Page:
Occupancy levels are declining across the industry as a whole. How are you looking to tackle this issue?

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We are always challenged as competition in Gaborone is coming up. This is good as it makes us sharpen our pencils; it makes us differentiate ourselves. It is good for a customer because they have a varied choice and makes them demand more and makes us to perform better. So occupancies will always be a challenge; it is up to us to ensure that we push ourselves better and have a strategy that looks to achieve just that. 

Where would like to see Cresta in next five years?

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We have got a vision as far as the next five years are concerned and that talks to our corporate strategy of 2018 – 2022. We want to be a dominant player in the mid-tier market, 3-star, the upper 3-star, 4-star and that is where we operate. We want to be dominant player in Sub-Saharan Africa so we see opportunities elsewhere. What is happening in Zimbabwe politically presents a window of opportunity and that window would not be open for long and therefore we need to be agile in terms of identifying these opportunities and going after them. We are consistently deliberate in pursuing them and listening to ideas from various people and stakeholders, including those who ask for possible partnerships. 

The group recently experienced a scandal of missing funds; how did that affect investor confidence?

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The missing funds issue has been widely reported in the press before and it is an unfortunate incident that happened and that is why in terms of one of our values we would conduct our business with honesty and integrity. We would not tolerate theft, we would not tolerate corruption. How that has affected investor confidence? Clearly as a public-listed entity we have responsibilities to our shareholders; we have responsibilities to the general public. But what we have been able to do is to respond accordingly; the matter is before the police for prosecution and we are tightening the controls internally. Most importantly, you can have as many tight controls as possible but it is the attitude and the culture that we want to inculcate at all levels of our staff that matters. They should know that we would not tolerate theft, and corruption. You can have stages, gatekeepers, but as long as you work on attitude, values and inculcate that then you are on the right track.

What measures have been put in place to avoid a similar incident in the future?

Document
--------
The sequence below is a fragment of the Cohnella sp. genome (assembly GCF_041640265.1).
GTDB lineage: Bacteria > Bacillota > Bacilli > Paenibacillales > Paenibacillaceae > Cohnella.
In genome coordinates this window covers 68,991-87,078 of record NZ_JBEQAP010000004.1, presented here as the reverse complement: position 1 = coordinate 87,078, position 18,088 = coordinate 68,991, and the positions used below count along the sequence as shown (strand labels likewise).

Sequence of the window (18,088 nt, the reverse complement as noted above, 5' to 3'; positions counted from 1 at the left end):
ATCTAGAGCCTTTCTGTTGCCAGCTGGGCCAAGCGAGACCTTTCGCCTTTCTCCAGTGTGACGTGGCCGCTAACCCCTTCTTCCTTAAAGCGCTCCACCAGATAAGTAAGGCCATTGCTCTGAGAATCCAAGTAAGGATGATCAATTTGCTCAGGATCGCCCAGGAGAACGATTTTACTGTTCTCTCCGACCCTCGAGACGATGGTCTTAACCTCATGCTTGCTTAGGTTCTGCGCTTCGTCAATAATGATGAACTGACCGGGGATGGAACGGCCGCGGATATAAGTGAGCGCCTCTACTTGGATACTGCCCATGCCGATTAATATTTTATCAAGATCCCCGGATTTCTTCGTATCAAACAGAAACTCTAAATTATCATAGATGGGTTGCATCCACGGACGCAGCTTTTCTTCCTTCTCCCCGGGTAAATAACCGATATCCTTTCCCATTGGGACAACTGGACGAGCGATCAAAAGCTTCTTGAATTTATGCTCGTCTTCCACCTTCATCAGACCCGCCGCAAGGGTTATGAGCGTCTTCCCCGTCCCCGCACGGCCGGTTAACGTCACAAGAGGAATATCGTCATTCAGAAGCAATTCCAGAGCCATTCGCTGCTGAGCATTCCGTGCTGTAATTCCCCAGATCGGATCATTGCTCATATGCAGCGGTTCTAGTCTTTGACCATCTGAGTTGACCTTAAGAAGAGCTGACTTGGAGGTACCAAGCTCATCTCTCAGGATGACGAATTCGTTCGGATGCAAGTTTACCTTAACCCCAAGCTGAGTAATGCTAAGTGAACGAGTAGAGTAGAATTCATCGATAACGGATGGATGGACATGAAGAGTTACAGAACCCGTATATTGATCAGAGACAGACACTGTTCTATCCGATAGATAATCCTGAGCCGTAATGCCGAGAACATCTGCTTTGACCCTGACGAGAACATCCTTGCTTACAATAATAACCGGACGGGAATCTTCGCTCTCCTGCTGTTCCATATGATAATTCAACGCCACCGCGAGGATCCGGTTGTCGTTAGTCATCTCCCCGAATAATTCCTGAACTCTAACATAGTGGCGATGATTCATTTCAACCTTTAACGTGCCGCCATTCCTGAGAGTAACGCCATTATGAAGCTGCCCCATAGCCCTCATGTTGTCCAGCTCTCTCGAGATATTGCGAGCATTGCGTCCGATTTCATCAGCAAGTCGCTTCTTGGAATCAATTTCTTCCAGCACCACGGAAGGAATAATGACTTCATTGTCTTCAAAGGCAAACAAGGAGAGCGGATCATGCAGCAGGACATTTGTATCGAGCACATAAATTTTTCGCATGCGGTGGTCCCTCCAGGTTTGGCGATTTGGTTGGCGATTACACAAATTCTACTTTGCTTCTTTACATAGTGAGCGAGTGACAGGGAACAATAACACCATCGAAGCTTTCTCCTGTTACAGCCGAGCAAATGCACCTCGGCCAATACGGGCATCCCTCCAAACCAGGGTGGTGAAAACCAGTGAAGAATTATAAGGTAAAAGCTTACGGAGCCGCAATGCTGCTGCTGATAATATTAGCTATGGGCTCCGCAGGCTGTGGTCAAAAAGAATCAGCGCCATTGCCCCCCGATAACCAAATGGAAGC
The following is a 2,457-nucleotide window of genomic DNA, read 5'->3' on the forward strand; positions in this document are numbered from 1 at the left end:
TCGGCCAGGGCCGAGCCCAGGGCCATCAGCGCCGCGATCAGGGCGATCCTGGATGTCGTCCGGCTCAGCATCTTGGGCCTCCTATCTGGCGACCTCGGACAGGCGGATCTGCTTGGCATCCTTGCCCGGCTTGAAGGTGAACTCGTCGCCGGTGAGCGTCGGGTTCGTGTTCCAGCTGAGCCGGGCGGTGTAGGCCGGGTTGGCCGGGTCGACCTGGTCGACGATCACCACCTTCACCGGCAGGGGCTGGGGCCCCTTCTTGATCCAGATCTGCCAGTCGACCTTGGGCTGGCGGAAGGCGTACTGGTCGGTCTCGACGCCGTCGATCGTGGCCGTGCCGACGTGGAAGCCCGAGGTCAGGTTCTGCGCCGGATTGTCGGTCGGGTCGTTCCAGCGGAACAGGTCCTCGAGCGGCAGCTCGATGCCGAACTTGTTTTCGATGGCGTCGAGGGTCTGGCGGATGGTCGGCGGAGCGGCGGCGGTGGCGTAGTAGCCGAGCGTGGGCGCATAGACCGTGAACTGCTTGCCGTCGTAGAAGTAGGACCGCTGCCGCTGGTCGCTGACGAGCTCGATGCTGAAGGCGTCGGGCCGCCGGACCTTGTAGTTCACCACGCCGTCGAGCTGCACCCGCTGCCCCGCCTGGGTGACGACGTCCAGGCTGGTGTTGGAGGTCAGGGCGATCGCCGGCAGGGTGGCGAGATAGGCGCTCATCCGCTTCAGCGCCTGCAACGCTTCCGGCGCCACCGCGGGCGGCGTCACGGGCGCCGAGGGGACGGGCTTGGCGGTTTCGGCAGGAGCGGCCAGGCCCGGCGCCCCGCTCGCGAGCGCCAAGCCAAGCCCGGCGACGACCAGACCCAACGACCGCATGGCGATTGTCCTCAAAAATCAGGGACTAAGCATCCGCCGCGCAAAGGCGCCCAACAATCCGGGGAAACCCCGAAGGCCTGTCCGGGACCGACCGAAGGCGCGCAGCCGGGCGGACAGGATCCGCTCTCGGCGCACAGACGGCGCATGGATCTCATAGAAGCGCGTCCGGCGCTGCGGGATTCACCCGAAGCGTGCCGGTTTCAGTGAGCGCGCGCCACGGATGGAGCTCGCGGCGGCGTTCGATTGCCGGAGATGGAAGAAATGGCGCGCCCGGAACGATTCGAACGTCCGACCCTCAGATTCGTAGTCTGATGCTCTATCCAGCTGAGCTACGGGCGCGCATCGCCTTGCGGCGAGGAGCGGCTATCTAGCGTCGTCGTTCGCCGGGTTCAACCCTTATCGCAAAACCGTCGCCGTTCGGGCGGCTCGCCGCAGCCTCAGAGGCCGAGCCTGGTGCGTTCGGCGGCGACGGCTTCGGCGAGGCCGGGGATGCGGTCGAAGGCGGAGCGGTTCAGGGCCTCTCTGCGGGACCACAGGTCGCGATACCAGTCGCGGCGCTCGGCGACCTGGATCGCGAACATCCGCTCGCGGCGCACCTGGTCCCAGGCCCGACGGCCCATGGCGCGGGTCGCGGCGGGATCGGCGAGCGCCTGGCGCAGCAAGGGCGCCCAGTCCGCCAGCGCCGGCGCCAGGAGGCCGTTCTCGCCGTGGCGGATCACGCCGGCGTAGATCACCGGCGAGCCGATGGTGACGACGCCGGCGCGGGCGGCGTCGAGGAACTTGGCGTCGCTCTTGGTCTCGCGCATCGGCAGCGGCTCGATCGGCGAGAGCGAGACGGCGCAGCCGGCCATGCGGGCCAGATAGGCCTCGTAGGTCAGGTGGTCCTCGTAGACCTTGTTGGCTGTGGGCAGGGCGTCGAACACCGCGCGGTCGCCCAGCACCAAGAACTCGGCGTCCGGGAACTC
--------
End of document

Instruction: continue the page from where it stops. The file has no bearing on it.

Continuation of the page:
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We had internal audit being outsourced, we are now insourcing. From next year we will have a team of internal auditors in-house. We have new external auditors in Deloitte Botswana. We have got a working committee of the board; we have risk register and are addressing our risks effectively, measuring them and responding to them. All these things are geared towards ensuring that we are able to protect shareholder funds. People need to know that they can trust us with their money, and that is what is important.

Discuss the overall hospitality industry as a whole, opportunities and challenges.

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Hospitality is very important in this country. The tourists that come from abroad and local ones generate economic activity through which foreign currency is earned. And as we expand we increase our skills base within our company. We are able to create employment opportunities for others and we are able to position Botswana as a destination of choice for Foreign Direct Investment (FDI). We are quite bullish about the opportunities that we see in this particular sector and we are pursuing them aggressively.

What CSR initiatives is Cresta involved in?

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We have this important initiative which is really P1 per room per bed night. With every booking there is P1 that is set aside which goes towards CSR and Masiela Trust Fund as the major benefactor of this initiative. A lot of money has been put into that Trust which really does a lot of good to the disadvantaged people of our society and also part of the money in the recent past four years has been used for the Housing Appeal from the Office of the President. We have responded positively to that and are proud to announce that over the past four years we have built seven houses. We make donations to SOS in Tlokweng and have donated some of our linens to some clinics. We have done that in Shakawe.

What drives you in life, your passion?

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Its life itself and we need to cherish it and obviously I am a family man.  Family is very important to me.  You come home after a long day the kids run after you, so that is important and is the gift of life that we should cherish and everyone should do their bit in cherishing life and basically contributing positively to it.